If you run a business that has become successful, congratulations. You have made it past the rooky stages - the mistakes, the sleepless nights, the losses. A study in 2019 revealed that 60% of businesses go bust in their first three years. That puts your success into great perspective; you have beaten the odds, and made something great. It’s not all smooth sailing from here, but you can be proud of yourself that the company you built has come this far.
The journey from ‘small business’ to ‘large corporation’ is a gradual one - if it ever happens at all. Many small businesses choose to stay that way, remaining close-knit and focusing on the contained success they achieve. That is an admirable decision to make. However, if you do wish to expand your business, there are things to consider before you take the plunge. The worst thing you could do as a business owner is jeopardise your fortunate position by going into an expansion project entirely unprepared for the change.
Depending on the kind of business you run, there will be a different kind of supply chain. If you provide goods, your business expansion plan must accommodate increased supply. If you work with small suppliers who are local and do not run a large operation, your relationship with them may have to change or be ended in order to meet the demand of your new customers.
Similarly, your expansion plans should allow for extra ordering and large supply. This is because if you expand without enough stock, your customers will begin to mistrust your business and see it as unreliable. Over-stocking in the first few months of expansion will allow you a safety net, so you know you can fall back on your preparations if there is a surge in demand.
Think of expanding your business as a financial risk. Just like starting a business from scratch, you never know which way the wind will blow until you give it a try. Of course, with an established small business it is easier to continue your marketing and gain new customers, but even so, be prepared for some failures. Your customer base may take some months, or even years, to adjust to the newest version of your business model. With that, some financial losses may be made.
So in order to expand your business, there must be room for dips in your budget. If the money is still tight heading into expansion, it is better to wait it out and be more prepared for future plans.
If your business’ brand is built on local, personal goods and services, it may be unwise to expand. Or, at the very least, your expansion must be carefully planned in order not to alienate your customer base.
For example, if you run an organic health and wellness store in a small town which is booming, you may consider franchising your business. While this would be lucrative for you as the business owner, be careful that the community-focused aspects of your business model remain. If your customers feel you have ‘sold out’ and turned corporate, they may go elsewhere. Your brand is essential to keeping customers returning to you each time, so always keep your customers’ sights in full view when considering an expansion.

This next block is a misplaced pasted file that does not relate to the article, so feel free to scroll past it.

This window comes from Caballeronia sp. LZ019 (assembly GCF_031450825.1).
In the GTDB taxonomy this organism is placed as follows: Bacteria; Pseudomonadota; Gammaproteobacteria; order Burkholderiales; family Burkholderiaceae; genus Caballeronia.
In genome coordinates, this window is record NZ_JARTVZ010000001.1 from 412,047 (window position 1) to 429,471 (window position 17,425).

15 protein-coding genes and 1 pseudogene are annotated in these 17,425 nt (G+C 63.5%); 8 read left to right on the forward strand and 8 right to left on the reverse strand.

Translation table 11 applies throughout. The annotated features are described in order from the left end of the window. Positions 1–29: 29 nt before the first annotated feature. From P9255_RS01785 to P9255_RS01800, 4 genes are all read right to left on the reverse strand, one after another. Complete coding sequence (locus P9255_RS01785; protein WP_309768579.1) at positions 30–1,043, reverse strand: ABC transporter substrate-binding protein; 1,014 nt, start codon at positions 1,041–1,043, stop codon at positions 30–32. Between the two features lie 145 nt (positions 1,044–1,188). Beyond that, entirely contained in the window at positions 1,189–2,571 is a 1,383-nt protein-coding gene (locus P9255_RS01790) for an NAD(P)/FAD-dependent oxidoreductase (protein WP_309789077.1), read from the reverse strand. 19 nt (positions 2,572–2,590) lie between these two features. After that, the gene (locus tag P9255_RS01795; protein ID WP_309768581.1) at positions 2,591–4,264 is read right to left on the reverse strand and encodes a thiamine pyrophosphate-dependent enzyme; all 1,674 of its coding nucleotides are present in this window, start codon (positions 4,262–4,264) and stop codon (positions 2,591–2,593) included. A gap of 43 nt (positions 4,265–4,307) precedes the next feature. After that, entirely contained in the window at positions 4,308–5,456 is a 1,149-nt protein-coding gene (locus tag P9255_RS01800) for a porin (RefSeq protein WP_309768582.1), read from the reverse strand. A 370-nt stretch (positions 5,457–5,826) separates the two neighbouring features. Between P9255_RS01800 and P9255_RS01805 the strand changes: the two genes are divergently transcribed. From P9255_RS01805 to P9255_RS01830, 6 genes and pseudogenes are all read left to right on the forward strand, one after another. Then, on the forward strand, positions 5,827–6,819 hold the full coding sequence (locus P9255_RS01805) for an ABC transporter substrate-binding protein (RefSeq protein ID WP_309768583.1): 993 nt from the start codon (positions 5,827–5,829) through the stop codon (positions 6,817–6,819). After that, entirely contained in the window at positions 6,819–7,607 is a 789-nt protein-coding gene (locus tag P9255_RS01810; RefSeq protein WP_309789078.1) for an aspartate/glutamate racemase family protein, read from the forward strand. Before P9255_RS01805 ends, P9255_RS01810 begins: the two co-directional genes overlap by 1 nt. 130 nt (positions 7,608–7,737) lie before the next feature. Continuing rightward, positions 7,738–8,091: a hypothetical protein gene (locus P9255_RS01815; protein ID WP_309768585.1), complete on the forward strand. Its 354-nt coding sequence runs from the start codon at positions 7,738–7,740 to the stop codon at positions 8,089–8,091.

With great power comes great responsibility, and with expansion come more boxes to tick. If you expand your goods from a container into a multi-level warehouse, for example, the health and safety concerns will increase rapidly. Your workers will have to undergo extra training paid for by your company; you will have to invest in an air tester and other equipment which maintains fire and flood safety.
All this, of course, costs money. Your expansion will throw extra costs at you left, right and center. To avoid being blindsided by bills, research and seek advice on your health and safety needs before you expand.
Running a small business means you, the business owner, are able to oversee and control most day to day operations and decisions that take place. Expanding is a different story. You will need to delegate power and responsibility to new staff members such as a head of operations, a marketing director or a general manager. This will mean relaxing your grip of control over every detail, and assuming your new position as an overseer of all operations. If you tend to sweat the small stuff as a business owner, expanding will mean adjusting to your new team of staff, and adjusting to your new role too.
Plus, more staff is more outgoing money. Never forget to budget for fair wages, holidays, and benefits.
Expanding your business within your home country is one thing; growing beyond the borders into new territory is a whole other ballgame. With a new country comes new cashflow prospects and a whole new customer base whose culture, economics and laws may clash with your branding and way of running things. Ensure you take legal advice if you are planning outward expansion into new countries.
Expanding your business is an exciting prospect, there’s no doubt about it. The prospect of bigger profit margins and the ability to provide your goods and services to a larger customer base is enough to keep anyone up at night. If you are considering expansion, make sure to use this guide in order to spot any hazards on the horizon.
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